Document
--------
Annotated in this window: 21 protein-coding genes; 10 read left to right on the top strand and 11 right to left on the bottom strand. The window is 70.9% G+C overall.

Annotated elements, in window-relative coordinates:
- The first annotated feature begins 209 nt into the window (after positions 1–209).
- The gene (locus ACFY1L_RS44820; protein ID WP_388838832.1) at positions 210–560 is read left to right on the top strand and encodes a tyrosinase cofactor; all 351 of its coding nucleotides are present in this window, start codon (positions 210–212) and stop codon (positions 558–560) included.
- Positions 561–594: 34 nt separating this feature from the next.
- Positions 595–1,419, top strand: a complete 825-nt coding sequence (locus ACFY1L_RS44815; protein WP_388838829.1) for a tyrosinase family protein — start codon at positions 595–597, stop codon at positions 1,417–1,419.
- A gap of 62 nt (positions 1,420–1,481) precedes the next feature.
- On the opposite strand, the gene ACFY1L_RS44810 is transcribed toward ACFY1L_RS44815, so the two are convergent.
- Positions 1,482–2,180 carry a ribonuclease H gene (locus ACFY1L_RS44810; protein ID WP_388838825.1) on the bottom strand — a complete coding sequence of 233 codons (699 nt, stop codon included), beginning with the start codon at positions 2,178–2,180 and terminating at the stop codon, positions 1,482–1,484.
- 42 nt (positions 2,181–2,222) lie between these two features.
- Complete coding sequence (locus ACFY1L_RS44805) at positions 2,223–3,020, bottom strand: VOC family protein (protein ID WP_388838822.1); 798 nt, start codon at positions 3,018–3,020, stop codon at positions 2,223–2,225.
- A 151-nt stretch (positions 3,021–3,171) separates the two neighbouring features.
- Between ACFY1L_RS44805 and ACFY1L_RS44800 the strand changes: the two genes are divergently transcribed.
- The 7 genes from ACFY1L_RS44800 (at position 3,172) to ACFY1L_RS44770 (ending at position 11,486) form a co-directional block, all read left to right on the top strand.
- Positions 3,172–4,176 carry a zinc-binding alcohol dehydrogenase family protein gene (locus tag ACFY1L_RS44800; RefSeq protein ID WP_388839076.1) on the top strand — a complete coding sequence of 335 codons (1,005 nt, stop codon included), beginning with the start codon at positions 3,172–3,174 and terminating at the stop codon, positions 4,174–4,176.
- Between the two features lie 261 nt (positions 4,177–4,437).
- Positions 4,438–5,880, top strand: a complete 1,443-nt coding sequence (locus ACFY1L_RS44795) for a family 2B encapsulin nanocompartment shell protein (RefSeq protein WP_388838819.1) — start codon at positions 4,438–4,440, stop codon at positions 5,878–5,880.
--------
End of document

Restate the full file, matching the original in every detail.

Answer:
Annotated in this window: 21 protein-coding genes; 10 read left to right on the top strand and 11 right to left on the bottom strand. The window is 70.9% G+C overall.

Annotated elements, in window-relative coordinates:
- The first annotated feature begins 209 nt into the window (after positions 1–209).
- The gene (locus ACFY1L_RS44820; protein ID WP_388838832.1) at positions 210–560 is read left to right on the top strand and encodes a tyrosinase cofactor; all 351 of its coding nucleotides are present in this window, start codon (positions 210–212) and stop codon (positions 558–560) included.
- Positions 561–594: 34 nt separating this feature from the next.
- Positions 595–1,419, top strand: a complete 825-nt coding sequence (locus ACFY1L_RS44815; protein WP_388838829.1) for a tyrosinase family protein — start codon at positions 595–597, stop codon at positions 1,417–1,419.
- A gap of 62 nt (positions 1,420–1,481) precedes the next feature.
- On the opposite strand, the gene ACFY1L_RS44810 is transcribed toward ACFY1L_RS44815, so the two are convergent.
- Positions 1,482–2,180 carry a ribonuclease H gene (locus ACFY1L_RS44810; protein ID WP_388838825.1) on the bottom strand — a complete coding sequence of 233 codons (699 nt, stop codon included), beginning with the start codon at positions 2,178–2,180 and terminating at the stop codon, positions 1,482–1,484.
- 42 nt (positions 2,181–2,222) lie between these two features.
- Complete coding sequence (locus ACFY1L_RS44805) at positions 2,223–3,020, bottom strand: VOC family protein (protein ID WP_388838822.1); 798 nt, start codon at positions 3,018–3,020, stop codon at positions 2,223–2,225.
- A 151-nt stretch (positions 3,021–3,171) separates the two neighbouring features.
- Between ACFY1L_RS44805 and ACFY1L_RS44800 the strand changes: the two genes are divergently transcribed.
- The 7 genes from ACFY1L_RS44800 (at position 3,172) to ACFY1L_RS44770 (ending at position 11,486) form a co-directional block, all read left to right on the top strand.
- Positions 3,172–4,176 carry a zinc-binding alcohol dehydrogenase family protein gene (locus tag ACFY1L_RS44800; RefSeq protein ID WP_388839076.1) on the top strand — a complete coding sequence of 335 codons (1,005 nt, stop codon included), beginning with the start codon at positions 3,172–3,174 and terminating at the stop codon, positions 4,174–4,176.
- Between the two features lie 261 nt (positions 4,177–4,437).
- Positions 4,438–5,880, top strand: a complete 1,443-nt coding sequence (locus ACFY1L_RS44795) for a family 2B encapsulin nanocompartment shell protein (RefSeq protein WP_388838819.1) — start codon at positions 4,438–4,440, stop codon at positions 5,878–5,880.